CAVANAUGH: And there are some facilities that have all of these services under one banner; isn't that right?
CHICOTEL: Right. And Glenwood gardens is one of those facilities. And they've actually applied for official recognition of that status with the State of California. My understanding is that it's not been approved. These all in one campuses are called continuing care retirement communities. And that's what makes the Glenwood garden situation a little more dramatic in my opinion because there is a health level component to the campus. So when I think people go there, there's an expectation of basic healthcare competence that might not be an expectation at a pure independent living facility without any additional levels of care.
CAVANAUGH: Even on these campuses though, are there different staffs for each of the different levels of care provided?
CHICOTEL: Yes, typically the staff are segregated by the level of care. So I wouldn't expect a lot of healthcare training in the independent -- among the independent living staff members. But there were people on the campus who could have provided -- who were probably well trained in CPR and could have provided it to this resident.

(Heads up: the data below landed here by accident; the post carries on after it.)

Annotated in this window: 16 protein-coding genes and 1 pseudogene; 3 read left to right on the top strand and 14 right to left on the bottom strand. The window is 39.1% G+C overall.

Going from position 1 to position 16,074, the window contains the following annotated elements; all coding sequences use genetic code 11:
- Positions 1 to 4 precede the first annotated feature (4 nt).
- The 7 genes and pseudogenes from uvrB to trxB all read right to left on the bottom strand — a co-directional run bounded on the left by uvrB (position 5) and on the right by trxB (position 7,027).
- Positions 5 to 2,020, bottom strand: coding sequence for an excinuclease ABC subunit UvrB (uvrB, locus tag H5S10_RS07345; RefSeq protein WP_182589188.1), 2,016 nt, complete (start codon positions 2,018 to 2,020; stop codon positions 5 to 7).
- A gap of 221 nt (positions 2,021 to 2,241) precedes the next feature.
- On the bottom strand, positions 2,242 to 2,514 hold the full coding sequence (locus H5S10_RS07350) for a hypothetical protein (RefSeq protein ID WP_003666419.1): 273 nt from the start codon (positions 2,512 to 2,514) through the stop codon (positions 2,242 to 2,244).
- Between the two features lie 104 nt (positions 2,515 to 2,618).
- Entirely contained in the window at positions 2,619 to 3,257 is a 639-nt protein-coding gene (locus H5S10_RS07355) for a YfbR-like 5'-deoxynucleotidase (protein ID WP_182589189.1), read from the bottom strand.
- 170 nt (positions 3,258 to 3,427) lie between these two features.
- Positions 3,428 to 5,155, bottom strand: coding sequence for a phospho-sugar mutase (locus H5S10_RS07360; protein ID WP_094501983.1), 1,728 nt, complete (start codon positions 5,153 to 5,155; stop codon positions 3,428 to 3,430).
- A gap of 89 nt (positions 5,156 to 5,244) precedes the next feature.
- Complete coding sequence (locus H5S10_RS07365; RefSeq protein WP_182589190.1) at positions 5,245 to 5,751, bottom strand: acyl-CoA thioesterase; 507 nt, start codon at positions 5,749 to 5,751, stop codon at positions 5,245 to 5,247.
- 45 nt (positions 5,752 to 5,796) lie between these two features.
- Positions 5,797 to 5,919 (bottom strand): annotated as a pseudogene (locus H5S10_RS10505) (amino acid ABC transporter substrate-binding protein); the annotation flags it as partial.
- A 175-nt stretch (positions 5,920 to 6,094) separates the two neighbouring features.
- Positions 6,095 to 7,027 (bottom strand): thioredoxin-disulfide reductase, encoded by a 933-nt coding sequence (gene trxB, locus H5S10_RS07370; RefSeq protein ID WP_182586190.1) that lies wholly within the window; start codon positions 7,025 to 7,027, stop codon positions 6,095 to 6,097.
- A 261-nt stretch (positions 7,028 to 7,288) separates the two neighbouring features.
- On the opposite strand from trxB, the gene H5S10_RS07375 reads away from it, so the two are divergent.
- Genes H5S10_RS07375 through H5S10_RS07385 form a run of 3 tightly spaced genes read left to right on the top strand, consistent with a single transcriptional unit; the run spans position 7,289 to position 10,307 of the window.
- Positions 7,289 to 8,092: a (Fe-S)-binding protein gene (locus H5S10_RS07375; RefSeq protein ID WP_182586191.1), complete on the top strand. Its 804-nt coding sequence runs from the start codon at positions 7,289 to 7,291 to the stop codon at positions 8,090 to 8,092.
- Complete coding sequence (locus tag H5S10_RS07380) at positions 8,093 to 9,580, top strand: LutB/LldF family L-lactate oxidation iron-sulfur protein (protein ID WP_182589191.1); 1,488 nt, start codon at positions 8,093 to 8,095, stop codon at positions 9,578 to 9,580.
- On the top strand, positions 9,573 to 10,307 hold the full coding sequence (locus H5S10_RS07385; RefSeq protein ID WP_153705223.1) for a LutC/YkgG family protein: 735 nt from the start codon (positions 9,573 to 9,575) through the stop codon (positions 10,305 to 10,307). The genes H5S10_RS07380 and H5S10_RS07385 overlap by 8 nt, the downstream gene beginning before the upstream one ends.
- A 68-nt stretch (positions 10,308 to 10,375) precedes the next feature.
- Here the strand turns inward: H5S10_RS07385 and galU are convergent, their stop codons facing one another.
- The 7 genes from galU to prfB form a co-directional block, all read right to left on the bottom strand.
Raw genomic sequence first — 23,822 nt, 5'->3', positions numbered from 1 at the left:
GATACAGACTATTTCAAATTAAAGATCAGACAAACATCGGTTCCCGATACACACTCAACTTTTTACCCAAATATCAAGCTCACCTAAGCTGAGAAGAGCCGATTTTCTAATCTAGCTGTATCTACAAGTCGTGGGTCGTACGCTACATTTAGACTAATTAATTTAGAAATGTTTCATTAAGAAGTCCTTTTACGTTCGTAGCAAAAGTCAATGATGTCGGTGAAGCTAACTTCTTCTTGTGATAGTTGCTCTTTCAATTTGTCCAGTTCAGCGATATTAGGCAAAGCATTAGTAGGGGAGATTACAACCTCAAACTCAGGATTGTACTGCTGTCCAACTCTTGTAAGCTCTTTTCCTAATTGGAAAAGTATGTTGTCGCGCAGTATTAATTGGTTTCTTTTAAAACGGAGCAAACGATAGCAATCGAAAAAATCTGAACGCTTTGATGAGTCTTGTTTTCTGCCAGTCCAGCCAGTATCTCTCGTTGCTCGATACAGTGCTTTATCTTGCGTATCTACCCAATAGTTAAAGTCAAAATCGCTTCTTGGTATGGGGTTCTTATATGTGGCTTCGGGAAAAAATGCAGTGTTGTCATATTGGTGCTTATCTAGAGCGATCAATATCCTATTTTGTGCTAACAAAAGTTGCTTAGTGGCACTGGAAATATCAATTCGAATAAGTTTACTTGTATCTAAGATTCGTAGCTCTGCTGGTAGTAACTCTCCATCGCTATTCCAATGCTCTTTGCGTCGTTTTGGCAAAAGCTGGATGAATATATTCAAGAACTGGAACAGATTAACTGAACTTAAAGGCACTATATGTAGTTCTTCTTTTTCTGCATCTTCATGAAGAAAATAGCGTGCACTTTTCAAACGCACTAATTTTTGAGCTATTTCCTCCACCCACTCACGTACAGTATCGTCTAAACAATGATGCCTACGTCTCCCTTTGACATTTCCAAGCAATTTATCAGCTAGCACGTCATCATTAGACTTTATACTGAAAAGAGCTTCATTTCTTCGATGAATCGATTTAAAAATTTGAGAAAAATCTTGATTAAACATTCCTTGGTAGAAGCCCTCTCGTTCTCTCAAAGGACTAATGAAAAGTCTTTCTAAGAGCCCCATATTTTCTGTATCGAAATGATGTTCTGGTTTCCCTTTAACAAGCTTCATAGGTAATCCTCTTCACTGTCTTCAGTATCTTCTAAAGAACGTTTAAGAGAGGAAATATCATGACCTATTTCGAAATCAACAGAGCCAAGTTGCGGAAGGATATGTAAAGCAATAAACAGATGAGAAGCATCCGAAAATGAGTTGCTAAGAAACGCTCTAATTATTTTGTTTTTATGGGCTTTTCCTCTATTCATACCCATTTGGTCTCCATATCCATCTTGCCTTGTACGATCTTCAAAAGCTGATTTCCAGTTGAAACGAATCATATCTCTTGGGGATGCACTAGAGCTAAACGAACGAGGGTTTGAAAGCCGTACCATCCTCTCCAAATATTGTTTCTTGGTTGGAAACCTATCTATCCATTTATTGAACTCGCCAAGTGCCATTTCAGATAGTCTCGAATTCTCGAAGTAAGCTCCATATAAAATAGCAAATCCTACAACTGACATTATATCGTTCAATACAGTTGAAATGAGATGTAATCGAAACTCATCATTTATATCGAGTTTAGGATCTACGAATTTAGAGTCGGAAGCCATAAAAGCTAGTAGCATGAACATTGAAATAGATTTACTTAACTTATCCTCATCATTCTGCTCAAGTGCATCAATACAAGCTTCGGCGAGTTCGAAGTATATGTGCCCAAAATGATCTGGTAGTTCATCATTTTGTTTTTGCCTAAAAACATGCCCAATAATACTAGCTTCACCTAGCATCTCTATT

CAVANAUGH: Let me ask you one more question about this, Tony. The fact that the nurses' association calls all of this, senior living and nursing care, the wild west of healthcare, it seems to suggest there's not much oversight out there. Would you agree?
CHICOTEL: Absolutely. With independent living, there is no oversight. Sometimes there's some federal subsidies and maybe state subsidies that are tied in with the payment of rent. But there's very little structural regulations or substantive regulations on the day-to-day operations. And even at assisted living level of care, there's a whole lot of healthcare going on, and it's -- the facilities aren't licensed or regulated to provide that kind of healthcare. It's one of the things we've been trying to draw attention to over the last ten years or so. People in assisted living were in nursing homing a generation ago. And there needs to be recognition at the regulatory level that this is the reality.
CAVANAUGH: Do patients routinely consult with physicians about what level of care they might need or what the facility should provide for them if they're thinking of entering one of these establishments?
FARBER: Well, certainly the establishment has the obligation, at least in hospitals, the obligation of communicating with patients about that. That was actually enacted into law in the 1990s. And we as physicians have promulgated the idea that patients do need to discuss this, and physicians on a routine basis do so. Unfortunately, only about a quarter of patients actually have advanced directives indicating what kind of care they would want. But it certainly behooves patients to do so. And it can help avoid these kinds of situations.